“Will this be the ship that carries you away?”
It’s a question my grandfather asked as a boy in Ireland. An uncle surnamed Morrison had sailed away to America to make his fortune. When he came back, rich enough to be able to afford passage on fine large ship, he erected a cairn of stones on the road between Greencastle to Moville, paced off the length of the ship, and erected another cairn of stones. Ireland’s blue laws required that a person be a “confirmed traveler” to be able to buy a drink on a Sunday. Confirmation as a traveler was achieved by traveling 3 miles. Each Sunday after mass Greencastle and Moville, which are three miles apart, exchanged populations. Before there was the Sunday drive there was the Sunday hike, the kids tagging along listening to Uncle Morrison talk about his fine big ship and pacing off the ship’s length with him, from stone cairn to stone cairn. After school my grandfather sat on the shores of Lough Foyle watching ships sail out of Derry, around Inishowen Head and into the North Atlantic asking: “Will this be the ship that carries me away?” until the day when, at age 13 he got on one of those ships and ran away to sea.
When I was a kid my grandfather and I sat on the fire escape of his third floor walkup cold water flat in Jersey City and watched the ships sailing past the Statue of Liberty. He taught me to recognize the livery colors on the ships’ funnels. Red white and blue for United States Lines, yellow, green and white for Holland America, red and black for Cunard, buff and black for White Star. White Star had merged with Cunard more than a decade before I was born but the old White Star ships still carried her livery. My grandfather was proud of that because he was an old White Star man, and, I suppose, because White Star ships were built in Ireland. As we watched the ships grandpa would ask “Richard, Will this be the ship that carries you away?”
And one day the red, white and blue funnels of the SS United States carried Grandpa and me away to visit Ireland to sit at the place on Lough Foyle where grandpa had originally posed that question to himself.
Years later, long after Grandpa had passed, my mother asked me why I traveled so much, why I had moved to Alaska, why I loved working in places around the world, why I not stayed “home” like her? I started talking about Grandpa. Mom was amazed at the stories he told me, she had never heard such stories. (Of course Grandpa would not have told his daughter about places “where a man can go to have some fun in Baltimore.”) I realized that grandpa had never asked his daughter “Margaret, will this be the ship that carries you away?”
The last time I saw the MS Amsterdam she was sailing from Sitka into the Southeast Alaska mist on a late September afternoon. She no longer carries the classic orange, green and white livery on her funnel and I was not on her.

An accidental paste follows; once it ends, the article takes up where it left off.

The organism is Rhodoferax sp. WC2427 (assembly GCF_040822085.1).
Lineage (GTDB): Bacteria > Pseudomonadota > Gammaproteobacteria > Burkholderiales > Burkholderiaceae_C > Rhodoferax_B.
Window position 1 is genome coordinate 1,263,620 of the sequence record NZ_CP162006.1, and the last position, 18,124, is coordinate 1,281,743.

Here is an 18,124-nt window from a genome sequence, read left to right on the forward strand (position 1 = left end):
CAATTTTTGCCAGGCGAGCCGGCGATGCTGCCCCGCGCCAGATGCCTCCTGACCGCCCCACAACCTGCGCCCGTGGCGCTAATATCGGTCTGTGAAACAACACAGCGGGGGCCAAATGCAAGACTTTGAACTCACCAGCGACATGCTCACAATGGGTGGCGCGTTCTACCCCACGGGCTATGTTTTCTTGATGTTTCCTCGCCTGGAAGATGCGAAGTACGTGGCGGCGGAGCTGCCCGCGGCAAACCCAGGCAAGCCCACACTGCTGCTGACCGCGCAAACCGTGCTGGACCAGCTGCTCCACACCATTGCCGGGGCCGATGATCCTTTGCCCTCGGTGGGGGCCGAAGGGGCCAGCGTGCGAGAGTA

She did not carry me away from Sitka, than, and she did not carry me away from Sitka on Monday, an Alaska Airlines 737 did. Although with the weather, it was a close thing. After a restless and excited night in Seattle another, very crowded, 737 carried us into an incredible sunrise toward a rainy and windy Fort Lauderdale.
We are here a couple of days early as a precaution against Southeast Alaska’s capricious winter weather. The hotel is full of energetic young people, wearing college sweat shirts, (hasn’t college started yet?) waiting out the weather, sitting in Starbucks drinking lattes and texting. I am sitting in our 6th floor room listening to the wind and watching a huge surf pound the sandy shoreline. My weather app says breakers are 7 to 10 feet high with a dangerous rip tide. There are no surfers and red flags fly from the lifeguard stations. This is the beginning of winter storm what is supposed to cause real problems as it moves up the coast toward New Jersey and New England.
It’s cool here, overnight lows in Fort Lauderdale down to 41 degrees, (And that’s not so bad, NOAA predicts ice and snow in North Eastern Florida with “hazardous snow and ice in highly unusual locations not accustomed to such weather.”) So we plan to camp out at a multiplex and see some of the movies (Darkest Hour, the Greatest Showman) that will not get to Sitka because Star Wars monopolizes our one screen. And we wait for the MS Amsterdam to arrive from a trans-Canal voyage to carry us away into, what NOAA says, may be stormy seas.
(This is a rewrite, with major additions, of a blog post from 2015)
8 thoughts on “Will this be the Ship…. That carries us into the storm?”
I enjoyed that memory trip back in time. Look forward to following along as the ms Amsterdam carries you away.
Your grandfathers stories remind me of my fathers sea tales in the merchant marine which inspired me to build my own boat and sail around the world. Your choice of craft is far more sane and cheaper.
Made me tear up. I’ve had the same question your mom did.
Dear Rich, it is like the beginning of a novel. I’m looking forward to read the entire book and it appears in segments. Thanks for sharing your stories as it unfolds….
I used to own a boat. I decided exactly what you said, saner and less expensive.
But her own Dad traveled, as did yours!
I believe your dad traveled some.